Ensembles are useful forecast tools because they account for uncertainties in initial conditions, lateral boundary conditions, and/or model physics, and they provide probabilistic information to users. However, many ensembles suffer from under-dispersion, sub-optimal reliability, and systematic biases. Machine learning (ML) can help remedy these shortcomings by post-processing raw ensemble output. Conceptually, ML identifies (nonlinear and linear) patterns in historical numerical weather prediction (NWP) data during training and uses those patterns to make predictions about the future. My work seeks to answer questions related to the operational implementation of ML for post-processing ensemble-based probabilistic quantitative precipitation forecasts (PQPFs). These questions include how ML-based post-processing impacts different types of ensembles, compares to other post-processing techniques, performs at various precipitation thresholds, and functions with different amounts of training data.
During the first part of my visit, my work has used a random forest (RF) algorithm to create 24-h PQPFs from two multi-physics, multi-model ensembles: the 8-member convection-allowing High-Resolution Ensemble Forecast System Version 2 (HREFv2) and the 26-member convection-parameterizing Short-Range Ensemble Forecast System (SREF). RF-based PQPFs from each ensemble are compared against raw ensemble and spatially-smoothed PQPFs for a 496-day dataset spanning April 2017 – November 2018.
Preliminary results suggest that RF-based PQPFs are more accurate when compared to the raw and smoothed ensemble forecasts (Fig. 1). An example set of forecasts for the 1-inch threshold is shown in Fig. 2. Notably, the RF PQPFs have nearly perfect reliability without sacrificing resolution, as sometimes occurs with spatial smoothing (e.g., Fig. 2b). The RF technique performs best for the SREF, presumably because it has more systematic biases than the HREFv2, and for lower precipitation thresholds, since there are more examples of observations exceeding these thresholds (i.e., the RF has more positive training examples to work with).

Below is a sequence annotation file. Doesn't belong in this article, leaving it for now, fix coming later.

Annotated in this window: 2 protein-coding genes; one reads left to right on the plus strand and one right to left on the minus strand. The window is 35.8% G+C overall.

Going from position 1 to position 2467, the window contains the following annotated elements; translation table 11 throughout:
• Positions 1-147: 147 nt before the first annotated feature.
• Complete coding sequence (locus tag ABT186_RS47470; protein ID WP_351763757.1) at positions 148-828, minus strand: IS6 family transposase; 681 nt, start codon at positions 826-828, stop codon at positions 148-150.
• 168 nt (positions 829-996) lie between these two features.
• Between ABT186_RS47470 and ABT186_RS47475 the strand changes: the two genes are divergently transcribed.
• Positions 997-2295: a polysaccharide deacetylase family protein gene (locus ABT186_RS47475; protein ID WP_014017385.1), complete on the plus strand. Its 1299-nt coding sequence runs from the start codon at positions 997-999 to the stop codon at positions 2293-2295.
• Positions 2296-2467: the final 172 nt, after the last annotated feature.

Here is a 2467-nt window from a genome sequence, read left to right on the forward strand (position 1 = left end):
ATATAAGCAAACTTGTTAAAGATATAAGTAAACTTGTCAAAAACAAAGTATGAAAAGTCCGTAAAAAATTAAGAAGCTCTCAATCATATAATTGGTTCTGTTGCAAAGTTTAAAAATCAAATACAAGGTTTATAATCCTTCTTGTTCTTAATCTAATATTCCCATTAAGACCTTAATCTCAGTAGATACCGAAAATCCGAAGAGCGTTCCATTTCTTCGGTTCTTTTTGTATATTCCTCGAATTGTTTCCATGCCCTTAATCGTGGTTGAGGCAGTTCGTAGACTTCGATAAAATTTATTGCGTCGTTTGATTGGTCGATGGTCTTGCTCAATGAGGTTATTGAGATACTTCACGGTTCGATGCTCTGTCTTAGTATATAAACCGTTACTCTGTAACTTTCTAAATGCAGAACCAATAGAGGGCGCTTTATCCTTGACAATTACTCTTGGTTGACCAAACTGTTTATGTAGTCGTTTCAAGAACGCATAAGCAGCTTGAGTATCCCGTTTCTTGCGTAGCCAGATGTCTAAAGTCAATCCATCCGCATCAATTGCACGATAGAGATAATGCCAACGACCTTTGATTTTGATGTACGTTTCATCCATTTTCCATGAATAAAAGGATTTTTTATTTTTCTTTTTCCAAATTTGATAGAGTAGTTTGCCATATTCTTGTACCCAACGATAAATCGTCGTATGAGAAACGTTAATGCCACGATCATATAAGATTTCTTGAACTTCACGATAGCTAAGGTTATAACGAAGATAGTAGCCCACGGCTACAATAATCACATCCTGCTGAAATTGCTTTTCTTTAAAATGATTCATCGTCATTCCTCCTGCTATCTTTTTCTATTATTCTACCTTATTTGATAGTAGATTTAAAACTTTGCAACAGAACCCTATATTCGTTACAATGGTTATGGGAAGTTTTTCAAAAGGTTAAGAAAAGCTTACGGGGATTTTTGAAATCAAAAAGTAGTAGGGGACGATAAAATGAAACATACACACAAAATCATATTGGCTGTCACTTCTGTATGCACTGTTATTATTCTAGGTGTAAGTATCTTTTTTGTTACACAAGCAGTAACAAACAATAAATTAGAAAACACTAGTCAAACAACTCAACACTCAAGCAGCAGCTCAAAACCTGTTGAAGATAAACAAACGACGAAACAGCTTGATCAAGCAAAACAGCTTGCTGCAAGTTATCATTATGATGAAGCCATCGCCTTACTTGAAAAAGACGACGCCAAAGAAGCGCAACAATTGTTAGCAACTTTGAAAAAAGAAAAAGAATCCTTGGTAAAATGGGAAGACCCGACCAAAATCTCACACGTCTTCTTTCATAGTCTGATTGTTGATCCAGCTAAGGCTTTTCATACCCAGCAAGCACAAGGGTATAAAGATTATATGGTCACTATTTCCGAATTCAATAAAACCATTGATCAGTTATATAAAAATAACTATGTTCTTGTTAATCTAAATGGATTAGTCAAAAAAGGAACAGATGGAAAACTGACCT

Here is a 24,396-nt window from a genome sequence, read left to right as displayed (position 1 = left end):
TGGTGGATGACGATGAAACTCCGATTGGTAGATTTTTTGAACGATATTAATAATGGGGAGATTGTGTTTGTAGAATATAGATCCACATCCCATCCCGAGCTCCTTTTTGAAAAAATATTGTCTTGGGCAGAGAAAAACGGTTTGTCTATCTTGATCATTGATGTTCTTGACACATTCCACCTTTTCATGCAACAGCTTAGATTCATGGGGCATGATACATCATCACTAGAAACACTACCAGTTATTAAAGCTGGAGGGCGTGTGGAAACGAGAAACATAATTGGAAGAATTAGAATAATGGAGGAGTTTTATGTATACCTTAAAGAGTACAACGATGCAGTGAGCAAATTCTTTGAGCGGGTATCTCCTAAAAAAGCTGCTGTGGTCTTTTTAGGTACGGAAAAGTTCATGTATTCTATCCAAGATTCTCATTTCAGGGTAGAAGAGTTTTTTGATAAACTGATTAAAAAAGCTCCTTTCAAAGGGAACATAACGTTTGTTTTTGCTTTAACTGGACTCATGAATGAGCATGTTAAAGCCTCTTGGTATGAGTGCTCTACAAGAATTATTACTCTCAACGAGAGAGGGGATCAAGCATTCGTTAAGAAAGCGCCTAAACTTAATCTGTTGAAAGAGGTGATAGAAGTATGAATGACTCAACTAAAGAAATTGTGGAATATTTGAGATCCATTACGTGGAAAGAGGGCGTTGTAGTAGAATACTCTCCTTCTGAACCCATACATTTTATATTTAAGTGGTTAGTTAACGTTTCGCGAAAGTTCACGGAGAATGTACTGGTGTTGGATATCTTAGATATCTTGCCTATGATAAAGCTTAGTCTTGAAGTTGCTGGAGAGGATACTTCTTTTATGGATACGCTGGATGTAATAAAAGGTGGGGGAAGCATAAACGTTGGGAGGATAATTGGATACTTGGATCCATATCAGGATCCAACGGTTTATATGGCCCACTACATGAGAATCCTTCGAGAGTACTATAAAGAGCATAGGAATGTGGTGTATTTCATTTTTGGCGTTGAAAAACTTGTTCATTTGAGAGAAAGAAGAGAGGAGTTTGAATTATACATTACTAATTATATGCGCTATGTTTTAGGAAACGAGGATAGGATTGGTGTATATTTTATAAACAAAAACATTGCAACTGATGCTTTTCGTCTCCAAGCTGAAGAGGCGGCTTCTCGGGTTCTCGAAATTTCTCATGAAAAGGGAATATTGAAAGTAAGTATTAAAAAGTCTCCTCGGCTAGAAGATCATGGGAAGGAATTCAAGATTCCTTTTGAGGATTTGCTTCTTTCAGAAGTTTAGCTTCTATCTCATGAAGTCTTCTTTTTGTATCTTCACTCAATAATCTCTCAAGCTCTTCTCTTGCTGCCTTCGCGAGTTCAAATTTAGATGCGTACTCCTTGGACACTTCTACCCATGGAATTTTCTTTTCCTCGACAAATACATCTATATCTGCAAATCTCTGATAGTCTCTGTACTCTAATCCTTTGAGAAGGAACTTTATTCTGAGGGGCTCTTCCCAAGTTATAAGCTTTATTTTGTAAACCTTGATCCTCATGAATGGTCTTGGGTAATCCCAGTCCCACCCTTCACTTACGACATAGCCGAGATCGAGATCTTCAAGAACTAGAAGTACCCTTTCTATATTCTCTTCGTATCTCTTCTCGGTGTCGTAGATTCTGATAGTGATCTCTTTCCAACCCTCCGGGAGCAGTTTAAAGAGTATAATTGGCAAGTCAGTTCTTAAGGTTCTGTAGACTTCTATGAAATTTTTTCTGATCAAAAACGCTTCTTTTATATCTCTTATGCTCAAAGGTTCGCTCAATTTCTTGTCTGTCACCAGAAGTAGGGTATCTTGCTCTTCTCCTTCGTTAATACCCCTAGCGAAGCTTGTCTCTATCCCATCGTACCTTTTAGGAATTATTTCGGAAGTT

Once an RF has undergone training, it is computationally inexpensive to run in real-time. After data preprocessing, a real-time forecast can be generated in less than a minute on a single processor. Including preprocessing, the forecast takes about 30 minutes to generate. Real-time RF PQPFs are currently being produced for the 00Z HREFv2 initialization and can be accessed at https://www.spc.noaa.gov/exper/href/ under the precipitation tab.
Future work will add temporal resolution to the ML-based forecasts and will compare the benefits of ML-based post-processing for formally-designed ensembles, whose members use the same physical parameterizations and produce equally-likely solutions (e.g., the NCAR ensemble), and informally-designed ensembles, whose members use different physical parameterizations and produce unequally-likely solutions (e.g., the Storm Scale Ensemble of Opportunity). I am grateful to the DTC Visitor Program for supporting this work.